Sunday, November 18, 2007


"c2c", what on earth could that stand for? Well, "c2c" stands for "Coast to Coast" or "Sea to Sea", meaning a trip across America. These are terms used by bicyclist (among others) to identify the epic adventure in terms of traveling across America.

This idea first became popular (due to media coverage) in 1976 because of the 4000 bicyclists that cycled across America to celebrate the bicentennial of America. From this event the Adventure Cycling Association was formed and the rest is cycling history.

Cyclist now just refer to the trip as "going across".

Adventure Cycling Association sells detailed maps of several routes including a map of the original bicentennial route,

also the northern route,

and southern tier.

In the past I have written about John and Jerry
but Friday was the first cyclist I have met that was "going across".

Bryan was not using the bike maps but was playing it by ear and using a small road atlas for general directions. I met him on highway US64 that parallels I-40 across Arkansas, just to the south of I-40 from the western edge of the state until Conway (nearly in the center of the state) and then north of I-40 (moving farther north of the Interstate) for the remaining route to the eastern side of the state. Most of this road has a nice wide shoulder to ride on.

Bryan had been on the road about 45 days since leaving Oregon and mostly camping with a few motel nights mixed in, he was in no hurry and just heading east to the Atlantic Ocean. He works as a campground maintenance man and his campground was closed for the winter. He had plans to head south and hit US82 and follow it east. Again his bike was not the traditional touring bike but part of his equipment was top notch. Any bike in decent shape can be used for touring but a traditional touring bike is designed to carry the load and be comfortable mile after mile. His Ortlieb bags (panniers) are some of the most popular used by touring cyclist. His tire pump was another thing altogether. He was carrying a "floor type" tire pump.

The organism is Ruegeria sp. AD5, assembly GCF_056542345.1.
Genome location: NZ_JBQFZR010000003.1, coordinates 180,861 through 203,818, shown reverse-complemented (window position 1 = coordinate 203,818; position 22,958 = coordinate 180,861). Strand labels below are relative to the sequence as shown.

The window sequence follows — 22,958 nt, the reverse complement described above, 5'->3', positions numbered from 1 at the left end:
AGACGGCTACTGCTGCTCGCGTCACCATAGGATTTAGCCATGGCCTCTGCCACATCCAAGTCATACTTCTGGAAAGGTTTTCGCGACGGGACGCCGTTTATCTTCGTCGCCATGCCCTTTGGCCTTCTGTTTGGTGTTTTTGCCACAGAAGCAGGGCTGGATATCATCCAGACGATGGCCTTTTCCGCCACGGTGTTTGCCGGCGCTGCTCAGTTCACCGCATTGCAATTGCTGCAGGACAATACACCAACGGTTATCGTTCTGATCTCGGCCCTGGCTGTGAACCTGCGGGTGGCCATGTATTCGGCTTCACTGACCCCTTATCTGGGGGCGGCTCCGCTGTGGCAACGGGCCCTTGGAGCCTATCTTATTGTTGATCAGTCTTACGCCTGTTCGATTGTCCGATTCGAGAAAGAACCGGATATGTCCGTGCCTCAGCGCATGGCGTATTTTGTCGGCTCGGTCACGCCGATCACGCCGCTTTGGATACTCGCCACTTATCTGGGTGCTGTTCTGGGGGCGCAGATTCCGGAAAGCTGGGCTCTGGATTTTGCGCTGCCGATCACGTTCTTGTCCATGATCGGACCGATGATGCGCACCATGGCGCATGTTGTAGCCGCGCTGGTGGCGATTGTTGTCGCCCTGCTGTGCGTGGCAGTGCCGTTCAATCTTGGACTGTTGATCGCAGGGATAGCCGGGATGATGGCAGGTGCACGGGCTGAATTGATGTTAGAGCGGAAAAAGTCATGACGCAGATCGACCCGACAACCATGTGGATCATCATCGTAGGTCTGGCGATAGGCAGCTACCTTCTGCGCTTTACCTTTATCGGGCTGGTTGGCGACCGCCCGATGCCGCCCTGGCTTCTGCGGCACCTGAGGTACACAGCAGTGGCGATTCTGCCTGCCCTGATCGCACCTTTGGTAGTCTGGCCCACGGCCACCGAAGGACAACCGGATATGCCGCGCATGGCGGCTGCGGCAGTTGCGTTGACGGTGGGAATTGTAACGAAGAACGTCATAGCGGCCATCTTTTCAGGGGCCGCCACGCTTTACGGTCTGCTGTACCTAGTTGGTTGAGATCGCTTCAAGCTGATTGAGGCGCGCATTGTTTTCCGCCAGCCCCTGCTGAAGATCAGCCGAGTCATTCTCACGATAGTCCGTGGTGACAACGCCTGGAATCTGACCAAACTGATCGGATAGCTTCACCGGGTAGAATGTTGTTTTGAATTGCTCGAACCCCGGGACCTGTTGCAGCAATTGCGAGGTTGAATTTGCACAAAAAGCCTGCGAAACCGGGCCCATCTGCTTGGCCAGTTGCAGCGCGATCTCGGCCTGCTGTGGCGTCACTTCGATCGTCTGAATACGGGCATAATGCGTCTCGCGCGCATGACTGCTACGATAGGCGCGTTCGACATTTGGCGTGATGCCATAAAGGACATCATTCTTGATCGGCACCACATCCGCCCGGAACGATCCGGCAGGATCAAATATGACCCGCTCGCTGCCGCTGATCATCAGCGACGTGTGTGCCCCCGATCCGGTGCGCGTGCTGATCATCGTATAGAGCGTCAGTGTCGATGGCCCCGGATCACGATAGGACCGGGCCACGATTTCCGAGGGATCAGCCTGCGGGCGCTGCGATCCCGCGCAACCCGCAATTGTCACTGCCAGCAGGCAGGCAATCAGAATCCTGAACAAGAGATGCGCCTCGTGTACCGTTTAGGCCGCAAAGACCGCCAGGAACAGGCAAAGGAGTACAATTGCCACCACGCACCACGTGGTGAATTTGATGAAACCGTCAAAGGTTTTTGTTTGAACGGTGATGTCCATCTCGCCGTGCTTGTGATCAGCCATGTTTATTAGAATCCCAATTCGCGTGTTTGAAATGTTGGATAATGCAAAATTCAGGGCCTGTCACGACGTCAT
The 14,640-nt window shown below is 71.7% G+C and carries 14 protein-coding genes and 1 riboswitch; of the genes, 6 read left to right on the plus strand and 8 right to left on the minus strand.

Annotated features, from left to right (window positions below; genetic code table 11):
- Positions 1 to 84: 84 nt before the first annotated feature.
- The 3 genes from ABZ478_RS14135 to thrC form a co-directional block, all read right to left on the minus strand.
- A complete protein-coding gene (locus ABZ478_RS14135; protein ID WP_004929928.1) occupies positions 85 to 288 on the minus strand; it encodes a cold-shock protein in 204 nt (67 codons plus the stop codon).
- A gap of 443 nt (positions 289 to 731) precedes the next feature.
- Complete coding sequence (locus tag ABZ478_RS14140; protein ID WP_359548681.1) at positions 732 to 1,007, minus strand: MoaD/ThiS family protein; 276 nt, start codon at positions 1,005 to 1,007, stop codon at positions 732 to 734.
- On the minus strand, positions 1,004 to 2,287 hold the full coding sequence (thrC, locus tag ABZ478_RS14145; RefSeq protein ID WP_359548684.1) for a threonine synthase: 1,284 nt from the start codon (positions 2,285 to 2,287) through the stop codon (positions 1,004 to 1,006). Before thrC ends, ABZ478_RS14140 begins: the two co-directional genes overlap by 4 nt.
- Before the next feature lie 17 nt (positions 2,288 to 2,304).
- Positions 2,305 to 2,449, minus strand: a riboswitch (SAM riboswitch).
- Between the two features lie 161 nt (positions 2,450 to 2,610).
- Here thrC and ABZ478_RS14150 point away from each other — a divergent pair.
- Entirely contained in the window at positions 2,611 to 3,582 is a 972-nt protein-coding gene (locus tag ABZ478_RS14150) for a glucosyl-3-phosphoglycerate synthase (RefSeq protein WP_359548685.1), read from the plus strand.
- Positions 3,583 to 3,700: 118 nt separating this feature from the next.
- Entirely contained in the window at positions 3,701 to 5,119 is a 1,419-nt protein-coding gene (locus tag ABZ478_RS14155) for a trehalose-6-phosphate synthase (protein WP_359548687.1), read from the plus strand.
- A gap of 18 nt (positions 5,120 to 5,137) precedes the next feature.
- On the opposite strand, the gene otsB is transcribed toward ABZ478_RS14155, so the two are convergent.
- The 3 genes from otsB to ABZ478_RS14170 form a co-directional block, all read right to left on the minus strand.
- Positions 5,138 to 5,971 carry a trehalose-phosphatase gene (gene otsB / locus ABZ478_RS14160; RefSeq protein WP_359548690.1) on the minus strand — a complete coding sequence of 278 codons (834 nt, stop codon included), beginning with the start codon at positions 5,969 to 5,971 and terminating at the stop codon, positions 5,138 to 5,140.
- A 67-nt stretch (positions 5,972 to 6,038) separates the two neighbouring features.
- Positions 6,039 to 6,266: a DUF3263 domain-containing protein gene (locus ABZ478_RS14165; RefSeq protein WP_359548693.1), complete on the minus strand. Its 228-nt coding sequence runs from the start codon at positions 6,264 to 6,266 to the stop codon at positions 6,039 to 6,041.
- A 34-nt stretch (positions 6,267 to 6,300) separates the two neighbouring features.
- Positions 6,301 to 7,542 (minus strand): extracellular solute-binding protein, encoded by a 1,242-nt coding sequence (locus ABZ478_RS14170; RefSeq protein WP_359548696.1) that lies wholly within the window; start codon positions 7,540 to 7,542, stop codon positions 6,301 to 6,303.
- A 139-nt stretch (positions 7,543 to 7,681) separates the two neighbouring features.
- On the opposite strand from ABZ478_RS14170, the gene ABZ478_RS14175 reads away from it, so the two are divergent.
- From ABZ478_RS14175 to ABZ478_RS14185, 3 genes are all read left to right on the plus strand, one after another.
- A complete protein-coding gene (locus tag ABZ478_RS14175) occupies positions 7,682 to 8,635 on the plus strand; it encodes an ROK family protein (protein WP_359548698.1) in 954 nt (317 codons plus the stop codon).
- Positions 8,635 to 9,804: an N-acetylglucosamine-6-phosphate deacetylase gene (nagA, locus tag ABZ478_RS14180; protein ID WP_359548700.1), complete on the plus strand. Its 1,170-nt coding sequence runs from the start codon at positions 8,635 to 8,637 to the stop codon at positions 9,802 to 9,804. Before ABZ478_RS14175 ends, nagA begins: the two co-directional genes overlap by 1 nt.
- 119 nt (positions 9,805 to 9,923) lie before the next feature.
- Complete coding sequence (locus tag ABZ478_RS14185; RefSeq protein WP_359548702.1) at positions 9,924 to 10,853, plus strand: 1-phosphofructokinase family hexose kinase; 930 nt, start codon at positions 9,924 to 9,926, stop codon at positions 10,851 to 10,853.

While they do an excellent job, they are a little heavy compared to

this small and easily carried model.

Since Little Rock and crossing the Arkansas River can be a challenge, I helped him devise a plan to stay on US64 past Little Rock and showed him the route I thought (again, not always the same on a bike as in a car) would be best for him as he headed south to US82, mindful that crossing the Mississippi River can also be a challenge on a bike.

Bicycling across America would be physically challenging but the mental challenge would be even greater. As a teenager I hitchhiked all over the west and as a man I have taken many motorcycle trips but when on a bicycle you are hours away from changing what ever situation you find yourself in.


Lilli & Nevada said...

Oh that is neat that you were able to visit with him... I don't think i could ever do something like that on a bicycle, I think it was two yrs ago not sure now but there was a guy and don't remember his name but he traveled with a donkey, i think her name was Rosie. He came right by the motel and then a day later we saw him in La Pine .He was heading to the slabs in Niland Cal. and then someone told me that Rosey died, so not sure how true that is.
Have you been to the slabs?

Annie said...

Man is such an adventurer!

Right now I'm reading a book, The Places In Between, by Rory Stewart, a Scot who walked across Afghanistan in 2002. It's a fascinating read, one I think you'd enjoy too.

Linda said...

Very interesting. Oh the good ole' days when a young man could hitchhike all over the west without worry.


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